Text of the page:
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A 10-year-old girl was referred to paediatric rheumatology with a 6-month history of a painful, swollen left wrist associated with functional limitation and disturbed sleep. She initially had a minor fall, and X-rays at the time showed no bony abnormalities (figure 1). Blood tests were normal, including inflammatory markers and autoimmune screen. Wrist MRI showed significant synovial thickening and avascular necrosis of the left lunate (figure 2). She received non-steroidal anti-inflammatories and physiotherapy, but a year later, continues to have chronic regional pain with allodynia and hyperalgesia.
Kienböck disease, an eponym for avascular necrosis of the lunate bone, is of unknown aetiology and incidence.1 The proposed trigger is trauma in those with a susceptibility due to natural skeletal and vascular variations.2 It is the most common cause of adult aseptic osteonecrosis of the upper extremity, usually in dominant hands of men aged 20–40 years.3 Paediatric Kienböck is rare, presenting as pain, stiffness, swelling and reduced power, often after an innocuous fall. Diagnostically, this is challenging because the mechanism suggests a soft tissue injury whereas the chronicity mimics juvenile idiopathic arthritis.
Radiographical severity is defined by Lichtman classification and used to guide non-curative surgical or conservative management.4 This aims to relieve pressure on the lunate bone and restore perfusion. Anti-inflammatory medications are offered prior to surgical joint levelling to reduce pain, swelling and deformity.5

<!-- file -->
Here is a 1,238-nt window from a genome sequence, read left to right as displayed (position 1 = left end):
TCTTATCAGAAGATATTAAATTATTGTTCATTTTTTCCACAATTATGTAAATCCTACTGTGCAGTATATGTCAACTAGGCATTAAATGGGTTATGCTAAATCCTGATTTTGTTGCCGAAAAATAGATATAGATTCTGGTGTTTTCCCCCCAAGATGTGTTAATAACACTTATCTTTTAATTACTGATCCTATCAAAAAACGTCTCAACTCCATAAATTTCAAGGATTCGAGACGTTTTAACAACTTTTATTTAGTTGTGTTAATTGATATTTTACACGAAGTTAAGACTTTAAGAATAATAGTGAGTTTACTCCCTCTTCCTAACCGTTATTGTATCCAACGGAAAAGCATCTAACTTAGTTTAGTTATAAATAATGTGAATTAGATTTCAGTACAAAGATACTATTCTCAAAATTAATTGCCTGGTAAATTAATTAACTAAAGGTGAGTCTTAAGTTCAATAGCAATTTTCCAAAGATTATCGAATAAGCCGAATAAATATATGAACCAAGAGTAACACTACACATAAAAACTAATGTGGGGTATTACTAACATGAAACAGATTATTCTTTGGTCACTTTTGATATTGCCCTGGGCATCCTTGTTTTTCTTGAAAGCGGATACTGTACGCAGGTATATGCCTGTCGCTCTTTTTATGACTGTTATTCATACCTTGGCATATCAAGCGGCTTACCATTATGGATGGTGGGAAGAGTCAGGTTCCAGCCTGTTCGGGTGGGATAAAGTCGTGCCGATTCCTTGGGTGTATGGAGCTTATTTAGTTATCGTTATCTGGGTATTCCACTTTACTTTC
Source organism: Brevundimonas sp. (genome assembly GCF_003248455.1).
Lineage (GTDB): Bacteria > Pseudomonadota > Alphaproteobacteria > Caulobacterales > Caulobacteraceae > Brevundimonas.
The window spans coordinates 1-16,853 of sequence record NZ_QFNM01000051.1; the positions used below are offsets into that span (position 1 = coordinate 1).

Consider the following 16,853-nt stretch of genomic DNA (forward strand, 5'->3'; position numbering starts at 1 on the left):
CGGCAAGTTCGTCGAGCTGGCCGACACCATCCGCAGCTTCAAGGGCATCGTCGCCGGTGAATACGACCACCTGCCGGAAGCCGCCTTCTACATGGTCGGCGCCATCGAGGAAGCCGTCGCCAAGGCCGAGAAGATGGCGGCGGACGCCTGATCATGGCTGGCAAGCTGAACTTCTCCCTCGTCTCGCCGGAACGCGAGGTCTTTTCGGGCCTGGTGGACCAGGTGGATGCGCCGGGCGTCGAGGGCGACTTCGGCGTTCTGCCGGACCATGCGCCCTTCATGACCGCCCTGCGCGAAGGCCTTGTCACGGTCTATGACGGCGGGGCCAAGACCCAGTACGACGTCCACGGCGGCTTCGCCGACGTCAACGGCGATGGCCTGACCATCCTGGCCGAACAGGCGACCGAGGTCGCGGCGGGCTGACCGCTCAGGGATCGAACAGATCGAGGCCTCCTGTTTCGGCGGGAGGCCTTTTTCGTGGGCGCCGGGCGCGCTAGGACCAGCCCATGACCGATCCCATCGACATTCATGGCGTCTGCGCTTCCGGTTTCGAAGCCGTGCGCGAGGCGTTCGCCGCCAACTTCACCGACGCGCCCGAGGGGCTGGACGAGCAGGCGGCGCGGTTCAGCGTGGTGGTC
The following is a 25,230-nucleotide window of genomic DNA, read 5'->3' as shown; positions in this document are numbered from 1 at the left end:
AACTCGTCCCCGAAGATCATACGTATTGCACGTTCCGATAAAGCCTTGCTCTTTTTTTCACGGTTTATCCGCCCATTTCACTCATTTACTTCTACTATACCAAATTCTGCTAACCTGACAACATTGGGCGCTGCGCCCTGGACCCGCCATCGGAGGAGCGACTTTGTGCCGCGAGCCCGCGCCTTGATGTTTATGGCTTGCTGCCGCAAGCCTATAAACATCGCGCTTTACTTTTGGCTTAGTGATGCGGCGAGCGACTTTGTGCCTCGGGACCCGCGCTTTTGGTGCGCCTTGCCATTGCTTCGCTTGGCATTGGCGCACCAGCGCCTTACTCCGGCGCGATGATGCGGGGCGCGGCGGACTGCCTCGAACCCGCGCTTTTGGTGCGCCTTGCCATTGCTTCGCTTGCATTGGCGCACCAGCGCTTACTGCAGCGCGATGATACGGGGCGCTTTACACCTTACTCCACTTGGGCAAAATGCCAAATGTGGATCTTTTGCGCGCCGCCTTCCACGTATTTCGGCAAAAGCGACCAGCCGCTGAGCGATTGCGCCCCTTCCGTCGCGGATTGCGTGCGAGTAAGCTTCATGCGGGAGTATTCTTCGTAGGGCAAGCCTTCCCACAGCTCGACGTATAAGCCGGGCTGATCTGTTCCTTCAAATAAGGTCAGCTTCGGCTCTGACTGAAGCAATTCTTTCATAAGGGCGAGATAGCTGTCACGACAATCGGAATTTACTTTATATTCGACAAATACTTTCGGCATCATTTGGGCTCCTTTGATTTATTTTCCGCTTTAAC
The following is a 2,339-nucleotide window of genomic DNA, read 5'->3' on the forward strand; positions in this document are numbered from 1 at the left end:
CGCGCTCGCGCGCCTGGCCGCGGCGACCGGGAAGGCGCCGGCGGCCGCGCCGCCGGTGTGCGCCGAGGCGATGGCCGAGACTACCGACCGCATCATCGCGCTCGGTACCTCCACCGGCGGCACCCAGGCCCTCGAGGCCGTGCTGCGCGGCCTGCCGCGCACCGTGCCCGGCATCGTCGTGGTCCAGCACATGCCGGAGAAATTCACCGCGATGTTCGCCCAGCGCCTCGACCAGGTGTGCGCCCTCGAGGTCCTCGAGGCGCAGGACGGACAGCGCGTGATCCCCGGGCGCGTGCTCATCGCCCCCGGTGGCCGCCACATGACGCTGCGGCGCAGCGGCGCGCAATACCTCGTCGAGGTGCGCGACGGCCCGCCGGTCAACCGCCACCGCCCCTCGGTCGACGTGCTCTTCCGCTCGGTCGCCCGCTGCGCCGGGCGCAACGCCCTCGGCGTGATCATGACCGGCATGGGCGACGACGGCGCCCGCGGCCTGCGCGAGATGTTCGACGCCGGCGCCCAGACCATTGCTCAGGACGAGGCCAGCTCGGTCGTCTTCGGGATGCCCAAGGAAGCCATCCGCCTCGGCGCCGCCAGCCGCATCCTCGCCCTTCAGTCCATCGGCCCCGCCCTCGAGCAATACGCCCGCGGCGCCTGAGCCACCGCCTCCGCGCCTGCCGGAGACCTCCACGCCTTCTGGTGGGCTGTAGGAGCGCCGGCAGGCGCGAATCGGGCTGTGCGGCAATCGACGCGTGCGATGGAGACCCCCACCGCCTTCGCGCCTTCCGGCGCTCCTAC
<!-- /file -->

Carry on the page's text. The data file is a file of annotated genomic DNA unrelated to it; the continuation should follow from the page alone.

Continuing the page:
We emphasise that clinicians consider this rare, destructive pathology in their differential diagnosis for paediatric chronic wrist pain and swelling, especially in those presenting weeks after a seemingly innocuous hand trauma.
Our patient received non-steroidal anti-inflammatories and physiotherapy, but a year later, continued to have chronic regional pain with allodynia and hyperalgesia. Despite this, she remains upbeat and continues to live a normal childhood and has coped well with the recent increase in computer usage and typing associated with remote schooling as a consequence of school closures during the COVID-19 pandemic.
Kienböck disease is an eponym for avascular necrosis of the lunate bone. It is of unknown aetiology and incidence, but the proposed trigger is trauma in patients with a skeletal and vascular susceptibility. In the majority of cases (approximately 80%), there is a significant association with negative ulnar variance.
Kienböck disease is a rare paediatric diagnosis, but the most common cause of adult aseptic osteonecrosis of the upper extremity, usually affecting the dominant hands of men aged 20–40 years.
Kienböck disease can develop insidiously and should, therefore, be considered in both adults and paediatric patients presenting with a chronic non-resolving or partially-resolving wrist trauma.
Our 10-year-old patient and her family for kindly and bravely contributing her experiences for our learning. Dr Ahmed Sharaf (Department of Radiology, University Hospitals of Leicester) for his kind help and advice in selecting the radiological images.
Contributors FP: First author. AVS: Consultant supervisor.
Funding The authors have not declared a specific grant for this research from any funding agency in the public, commercial or not-for-profit sectors.
Competing interests None declared.
Provenance and peer review Not commissioned; externally peer-reviewed.
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